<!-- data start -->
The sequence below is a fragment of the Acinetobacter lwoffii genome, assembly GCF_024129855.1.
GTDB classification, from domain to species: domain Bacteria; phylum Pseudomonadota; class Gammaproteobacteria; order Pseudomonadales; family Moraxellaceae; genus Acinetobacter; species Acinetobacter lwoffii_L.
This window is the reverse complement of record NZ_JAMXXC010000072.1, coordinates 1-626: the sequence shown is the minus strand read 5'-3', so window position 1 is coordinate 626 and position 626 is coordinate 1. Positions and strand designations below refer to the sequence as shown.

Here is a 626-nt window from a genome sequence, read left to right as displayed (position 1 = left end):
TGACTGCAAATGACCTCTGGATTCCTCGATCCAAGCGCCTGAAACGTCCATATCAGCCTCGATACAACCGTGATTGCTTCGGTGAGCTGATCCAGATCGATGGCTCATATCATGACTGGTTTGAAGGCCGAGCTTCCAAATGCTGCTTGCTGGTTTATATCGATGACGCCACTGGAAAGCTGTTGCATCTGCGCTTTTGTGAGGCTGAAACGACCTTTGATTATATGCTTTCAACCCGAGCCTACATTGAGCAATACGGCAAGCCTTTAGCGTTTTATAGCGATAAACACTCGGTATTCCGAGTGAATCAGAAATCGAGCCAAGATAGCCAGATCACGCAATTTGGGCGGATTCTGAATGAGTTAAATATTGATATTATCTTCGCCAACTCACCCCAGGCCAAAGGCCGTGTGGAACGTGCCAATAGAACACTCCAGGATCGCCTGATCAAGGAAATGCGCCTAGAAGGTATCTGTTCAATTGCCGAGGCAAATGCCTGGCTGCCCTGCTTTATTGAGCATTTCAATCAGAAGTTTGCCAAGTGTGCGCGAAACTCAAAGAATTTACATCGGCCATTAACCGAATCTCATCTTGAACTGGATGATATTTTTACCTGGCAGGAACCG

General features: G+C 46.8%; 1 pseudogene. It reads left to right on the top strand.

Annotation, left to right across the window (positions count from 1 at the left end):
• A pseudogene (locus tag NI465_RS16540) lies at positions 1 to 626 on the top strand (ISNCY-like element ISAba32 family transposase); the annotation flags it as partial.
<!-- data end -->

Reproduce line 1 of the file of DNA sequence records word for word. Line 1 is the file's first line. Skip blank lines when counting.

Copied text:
The sequence below is a fragment of the Acinetobacter lwoffii genome, assembly GCF_024129855.1.